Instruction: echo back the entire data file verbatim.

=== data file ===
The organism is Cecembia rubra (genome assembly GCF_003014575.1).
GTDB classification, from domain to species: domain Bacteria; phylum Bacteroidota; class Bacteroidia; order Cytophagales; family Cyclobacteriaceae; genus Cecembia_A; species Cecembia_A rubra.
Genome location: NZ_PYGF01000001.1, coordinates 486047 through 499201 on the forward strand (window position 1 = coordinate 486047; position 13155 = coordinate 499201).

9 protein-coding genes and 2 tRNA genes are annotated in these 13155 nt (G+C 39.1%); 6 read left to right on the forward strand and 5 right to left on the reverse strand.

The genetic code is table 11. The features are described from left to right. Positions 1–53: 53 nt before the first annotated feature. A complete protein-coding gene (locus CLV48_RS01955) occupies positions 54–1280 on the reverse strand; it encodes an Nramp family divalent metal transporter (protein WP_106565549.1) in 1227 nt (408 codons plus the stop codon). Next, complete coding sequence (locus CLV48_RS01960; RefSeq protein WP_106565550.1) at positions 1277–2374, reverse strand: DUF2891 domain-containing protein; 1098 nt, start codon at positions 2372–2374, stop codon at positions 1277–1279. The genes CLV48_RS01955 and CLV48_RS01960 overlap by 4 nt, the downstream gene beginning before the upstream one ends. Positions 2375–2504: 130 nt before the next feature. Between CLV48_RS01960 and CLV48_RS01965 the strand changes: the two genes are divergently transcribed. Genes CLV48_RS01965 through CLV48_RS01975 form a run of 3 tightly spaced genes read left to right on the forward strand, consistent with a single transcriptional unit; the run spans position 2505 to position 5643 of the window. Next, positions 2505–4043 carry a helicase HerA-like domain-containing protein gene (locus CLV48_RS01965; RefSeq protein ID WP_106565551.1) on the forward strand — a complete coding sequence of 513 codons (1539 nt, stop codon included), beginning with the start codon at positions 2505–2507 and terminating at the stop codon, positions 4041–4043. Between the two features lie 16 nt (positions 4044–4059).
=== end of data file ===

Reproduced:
The organism is Cecembia rubra (genome assembly GCF_003014575.1).
GTDB classification, from domain to species: domain Bacteria; phylum Bacteroidota; class Bacteroidia; order Cytophagales; family Cyclobacteriaceae; genus Cecembia_A; species Cecembia_A rubra.
Genome location: NZ_PYGF01000001.1, coordinates 486047 through 499201 on the forward strand (window position 1 = coordinate 486047; position 13155 = coordinate 499201).

9 protein-coding genes and 2 tRNA genes are annotated in these 13155 nt (G+C 39.1%); 6 read left to right on the forward strand and 5 right to left on the reverse strand.

The genetic code is table 11. The features are described from left to right. Positions 1–53: 53 nt before the first annotated feature. A complete protein-coding gene (locus CLV48_RS01955) occupies positions 54–1280 on the reverse strand; it encodes an Nramp family divalent metal transporter (protein WP_106565549.1) in 1227 nt (408 codons plus the stop codon). Next, complete coding sequence (locus CLV48_RS01960; RefSeq protein WP_106565550.1) at positions 1277–2374, reverse strand: DUF2891 domain-containing protein; 1098 nt, start codon at positions 2372–2374, stop codon at positions 1277–1279. The genes CLV48_RS01955 and CLV48_RS01960 overlap by 4 nt, the downstream gene beginning before the upstream one ends. Positions 2375–2504: 130 nt before the next feature. Between CLV48_RS01960 and CLV48_RS01965 the strand changes: the two genes are divergently transcribed. Genes CLV48_RS01965 through CLV48_RS01975 form a run of 3 tightly spaced genes read left to right on the forward strand, consistent with a single transcriptional unit; the run spans position 2505 to position 5643 of the window. Next, positions 2505–4043 carry a helicase HerA-like domain-containing protein gene (locus CLV48_RS01965; RefSeq protein ID WP_106565551.1) on the forward strand — a complete coding sequence of 513 codons (1539 nt, stop codon included), beginning with the start codon at positions 2505–2507 and terminating at the stop codon, positions 4041–4043. Between the two features lie 16 nt (positions 4044–4059).